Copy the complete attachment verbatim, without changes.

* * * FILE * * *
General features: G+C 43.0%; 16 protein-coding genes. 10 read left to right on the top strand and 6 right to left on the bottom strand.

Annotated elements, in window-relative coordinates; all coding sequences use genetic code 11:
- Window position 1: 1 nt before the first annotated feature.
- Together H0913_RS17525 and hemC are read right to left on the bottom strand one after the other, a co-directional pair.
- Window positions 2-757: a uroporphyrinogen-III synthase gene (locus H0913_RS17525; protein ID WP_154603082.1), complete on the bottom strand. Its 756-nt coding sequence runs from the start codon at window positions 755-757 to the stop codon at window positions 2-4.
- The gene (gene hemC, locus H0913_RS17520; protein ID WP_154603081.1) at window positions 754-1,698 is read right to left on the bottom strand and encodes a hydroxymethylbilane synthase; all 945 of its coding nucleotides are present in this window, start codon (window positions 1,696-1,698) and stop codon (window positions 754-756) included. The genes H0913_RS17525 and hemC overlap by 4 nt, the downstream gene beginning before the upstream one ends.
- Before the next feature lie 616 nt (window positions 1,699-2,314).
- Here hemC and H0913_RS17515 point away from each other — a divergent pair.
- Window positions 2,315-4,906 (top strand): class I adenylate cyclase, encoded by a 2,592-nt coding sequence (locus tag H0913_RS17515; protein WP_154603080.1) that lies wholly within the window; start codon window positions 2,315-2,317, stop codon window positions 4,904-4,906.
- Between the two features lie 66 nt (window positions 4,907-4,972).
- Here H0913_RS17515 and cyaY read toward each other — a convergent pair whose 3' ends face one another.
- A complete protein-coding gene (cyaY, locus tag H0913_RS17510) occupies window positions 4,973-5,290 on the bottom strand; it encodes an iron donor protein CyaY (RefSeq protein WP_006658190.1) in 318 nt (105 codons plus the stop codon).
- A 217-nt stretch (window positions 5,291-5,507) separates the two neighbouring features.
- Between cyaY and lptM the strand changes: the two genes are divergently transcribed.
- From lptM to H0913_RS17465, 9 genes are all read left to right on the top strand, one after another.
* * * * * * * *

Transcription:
General features: G+C 43.0%; 16 protein-coding genes. 10 read left to right on the top strand and 6 right to left on the bottom strand.

Annotated elements, in window-relative coordinates; all coding sequences use genetic code 11:
- Window position 1: 1 nt before the first annotated feature.
- Together H0913_RS17525 and hemC are read right to left on the bottom strand one after the other, a co-directional pair.
- Window positions 2-757: a uroporphyrinogen-III synthase gene (locus H0913_RS17525; protein ID WP_154603082.1), complete on the bottom strand. Its 756-nt coding sequence runs from the start codon at window positions 755-757 to the stop codon at window positions 2-4.
- The gene (gene hemC, locus H0913_RS17520; protein ID WP_154603081.1) at window positions 754-1,698 is read right to left on the bottom strand and encodes a hydroxymethylbilane synthase; all 945 of its coding nucleotides are present in this window, start codon (window positions 1,696-1,698) and stop codon (window positions 754-756) included. The genes H0913_RS17525 and hemC overlap by 4 nt, the downstream gene beginning before the upstream one ends.
- Before the next feature lie 616 nt (window positions 1,699-2,314).
- Here hemC and H0913_RS17515 point away from each other — a divergent pair.
- Window positions 2,315-4,906 (top strand): class I adenylate cyclase, encoded by a 2,592-nt coding sequence (locus tag H0913_RS17515; protein WP_154603080.1) that lies wholly within the window; start codon window positions 2,315-2,317, stop codon window positions 4,904-4,906.
- Between the two features lie 66 nt (window positions 4,907-4,972).
- Here H0913_RS17515 and cyaY read toward each other — a convergent pair whose 3' ends face one another.
- A complete protein-coding gene (cyaY, locus tag H0913_RS17510) occupies window positions 4,973-5,290 on the bottom strand; it encodes an iron donor protein CyaY (RefSeq protein WP_006658190.1) in 318 nt (105 codons plus the stop codon).
- A 217-nt stretch (window positions 5,291-5,507) separates the two neighbouring features.
- Between cyaY and lptM the strand changes: the two genes are divergently transcribed.
- From lptM to H0913_RS17465, 9 genes are all read left to right on the top strand, one after another.